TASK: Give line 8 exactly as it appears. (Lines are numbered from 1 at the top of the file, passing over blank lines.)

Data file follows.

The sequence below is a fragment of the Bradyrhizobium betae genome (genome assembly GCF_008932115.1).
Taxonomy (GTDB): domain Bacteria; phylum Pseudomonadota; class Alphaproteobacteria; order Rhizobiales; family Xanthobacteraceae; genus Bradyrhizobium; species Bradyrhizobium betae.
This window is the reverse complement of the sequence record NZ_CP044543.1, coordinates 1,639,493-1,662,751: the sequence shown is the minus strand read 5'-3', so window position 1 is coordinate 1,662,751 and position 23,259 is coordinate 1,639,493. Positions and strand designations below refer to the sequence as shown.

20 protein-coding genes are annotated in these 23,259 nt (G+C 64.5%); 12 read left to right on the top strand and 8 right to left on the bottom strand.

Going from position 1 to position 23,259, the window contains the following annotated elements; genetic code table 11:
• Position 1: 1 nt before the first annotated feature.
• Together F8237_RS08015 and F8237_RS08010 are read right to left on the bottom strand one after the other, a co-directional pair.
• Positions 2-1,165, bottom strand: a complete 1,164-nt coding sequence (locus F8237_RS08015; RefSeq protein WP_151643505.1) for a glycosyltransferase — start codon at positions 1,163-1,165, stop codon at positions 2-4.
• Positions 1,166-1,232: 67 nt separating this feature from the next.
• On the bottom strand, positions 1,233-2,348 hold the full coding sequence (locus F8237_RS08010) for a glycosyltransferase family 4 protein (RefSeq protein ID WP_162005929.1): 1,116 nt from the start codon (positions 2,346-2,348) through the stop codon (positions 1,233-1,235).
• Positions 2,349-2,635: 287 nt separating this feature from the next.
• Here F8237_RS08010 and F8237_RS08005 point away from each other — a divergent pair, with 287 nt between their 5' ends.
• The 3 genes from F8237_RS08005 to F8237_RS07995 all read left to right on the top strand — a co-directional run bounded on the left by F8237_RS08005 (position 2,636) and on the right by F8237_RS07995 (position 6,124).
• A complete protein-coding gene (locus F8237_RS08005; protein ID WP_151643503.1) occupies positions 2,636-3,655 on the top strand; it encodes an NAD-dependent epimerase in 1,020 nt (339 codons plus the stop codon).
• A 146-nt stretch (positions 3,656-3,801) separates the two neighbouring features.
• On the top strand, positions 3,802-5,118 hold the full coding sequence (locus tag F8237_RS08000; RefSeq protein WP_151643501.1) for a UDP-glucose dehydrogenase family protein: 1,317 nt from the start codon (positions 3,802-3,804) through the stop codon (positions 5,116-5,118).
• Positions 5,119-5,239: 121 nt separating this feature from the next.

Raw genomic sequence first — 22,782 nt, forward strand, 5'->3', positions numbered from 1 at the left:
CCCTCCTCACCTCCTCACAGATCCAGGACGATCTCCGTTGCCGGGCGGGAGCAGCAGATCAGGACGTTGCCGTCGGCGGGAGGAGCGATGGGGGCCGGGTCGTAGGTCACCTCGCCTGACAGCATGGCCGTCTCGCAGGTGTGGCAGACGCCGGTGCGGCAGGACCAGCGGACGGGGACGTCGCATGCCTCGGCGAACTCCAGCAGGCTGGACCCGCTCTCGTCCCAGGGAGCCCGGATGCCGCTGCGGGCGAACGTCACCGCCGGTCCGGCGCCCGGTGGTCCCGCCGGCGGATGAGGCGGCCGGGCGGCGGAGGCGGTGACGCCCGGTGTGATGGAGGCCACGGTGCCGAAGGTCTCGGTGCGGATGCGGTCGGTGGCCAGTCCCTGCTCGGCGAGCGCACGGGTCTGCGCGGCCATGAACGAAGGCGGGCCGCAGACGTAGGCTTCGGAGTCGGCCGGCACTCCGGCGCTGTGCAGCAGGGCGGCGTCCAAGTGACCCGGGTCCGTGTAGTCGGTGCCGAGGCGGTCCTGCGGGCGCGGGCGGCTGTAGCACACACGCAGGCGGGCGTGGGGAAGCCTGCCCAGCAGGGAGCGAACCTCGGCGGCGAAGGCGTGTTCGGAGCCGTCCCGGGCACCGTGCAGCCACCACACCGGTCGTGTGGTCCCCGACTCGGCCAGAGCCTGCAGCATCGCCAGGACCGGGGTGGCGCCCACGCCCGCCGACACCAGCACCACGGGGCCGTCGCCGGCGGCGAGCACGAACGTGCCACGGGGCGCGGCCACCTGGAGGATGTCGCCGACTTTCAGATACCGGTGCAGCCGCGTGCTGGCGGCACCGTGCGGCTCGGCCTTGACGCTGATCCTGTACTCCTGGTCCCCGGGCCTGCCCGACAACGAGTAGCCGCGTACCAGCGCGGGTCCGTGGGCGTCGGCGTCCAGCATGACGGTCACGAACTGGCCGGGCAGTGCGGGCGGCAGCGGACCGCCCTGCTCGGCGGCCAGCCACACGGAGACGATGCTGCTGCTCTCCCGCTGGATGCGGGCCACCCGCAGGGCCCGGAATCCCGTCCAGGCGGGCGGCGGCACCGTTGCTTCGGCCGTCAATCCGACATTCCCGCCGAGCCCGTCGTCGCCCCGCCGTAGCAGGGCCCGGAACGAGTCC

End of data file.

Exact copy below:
• Positions 2-1,165, bottom strand: a complete 1,164-nt coding sequence (locus F8237_RS08015; RefSeq protein WP_151643505.1) for a glycosyltransferase — start codon at positions 1,163-1,165, stop codon at positions 2-4.